Intensive behavioral intervention in a community-based program for children with autism: a retrospective effectiveness study
Wright, Lisa Marie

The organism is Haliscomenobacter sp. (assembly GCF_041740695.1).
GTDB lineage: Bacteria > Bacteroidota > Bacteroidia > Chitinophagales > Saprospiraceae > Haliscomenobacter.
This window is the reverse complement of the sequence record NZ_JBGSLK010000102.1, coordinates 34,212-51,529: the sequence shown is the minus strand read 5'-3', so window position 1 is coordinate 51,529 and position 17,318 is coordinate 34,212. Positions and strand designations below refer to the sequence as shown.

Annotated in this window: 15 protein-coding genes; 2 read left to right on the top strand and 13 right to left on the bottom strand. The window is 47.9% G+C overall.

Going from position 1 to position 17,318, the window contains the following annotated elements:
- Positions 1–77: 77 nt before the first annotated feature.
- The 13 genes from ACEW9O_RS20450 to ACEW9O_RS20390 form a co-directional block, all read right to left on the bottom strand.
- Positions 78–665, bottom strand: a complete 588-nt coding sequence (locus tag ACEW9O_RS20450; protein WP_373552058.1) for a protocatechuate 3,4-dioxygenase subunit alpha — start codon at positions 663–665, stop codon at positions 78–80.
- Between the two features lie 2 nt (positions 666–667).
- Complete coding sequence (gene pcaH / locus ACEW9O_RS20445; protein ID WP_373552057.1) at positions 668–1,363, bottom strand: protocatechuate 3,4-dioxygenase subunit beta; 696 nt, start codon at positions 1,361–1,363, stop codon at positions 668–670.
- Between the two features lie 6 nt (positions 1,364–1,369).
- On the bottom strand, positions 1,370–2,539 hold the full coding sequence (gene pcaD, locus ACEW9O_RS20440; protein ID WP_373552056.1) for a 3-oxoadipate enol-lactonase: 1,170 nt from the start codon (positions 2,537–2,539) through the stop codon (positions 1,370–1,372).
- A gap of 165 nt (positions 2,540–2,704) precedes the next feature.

Early intensive behavioral intervention (EIBI), when delivered through small model programs, has been unequivocally established as an effective treatment for many children with autism. The next major research need is to evaluate the effectiveness of EIBI when delivered to large, community-based samples, since this is how the majority of children access treatment. The present study involved a retrospective analysis of archival data from children who have participated in the EIBI program at St.Amant, in Winnipeg, Manitoba. Similar to findings reported by Perry and colleagues (2008), results showed that children (n = 100) achieved statistically and clinically significant reduction in autism symptom severity, as well as statistically and clinically significant improvement in language skills, adaptive behaviour skills, cognitive level, and rate of development after one year of intervention. Furthermore, when it came to achieving both statistically and clinically significant gains (including more “typical” or normative levels of functioning), children identified as “higher functioning” at intake outperformed “lower functioning” children on all standardized outcome measures. For the smaller subset of children (n = 50) with data available at Intake, Year 1, and Year 2, statistically and clinically significant reductions in autism symptom severity were observed after two years of intervention, as well as statistically and clinically significant improvement in language skills, adaptive behaviour skills, and rate of development. Moderate gains in IQ were also observed, but these gains did not reach statistical significance, perhaps owing to sample size restriction for this measure (n = 11). Across all outcome measures, children identified as “higher functioning” at intake were far more likely to achieve “typical” levels of functioning after two years of intervention. As for predictors of outcome at Year 1, language and cognitive functioning at intake offered the strongest predictive value after one year of intervention. Finally, 13 children (13%) had achieved Best Outcome at Year 1; these children achieved notable gains on all outcome measures, and tended to be less severe diagnostically and much higher functioning at intake. Implications of these findings and directions for future research are discussed.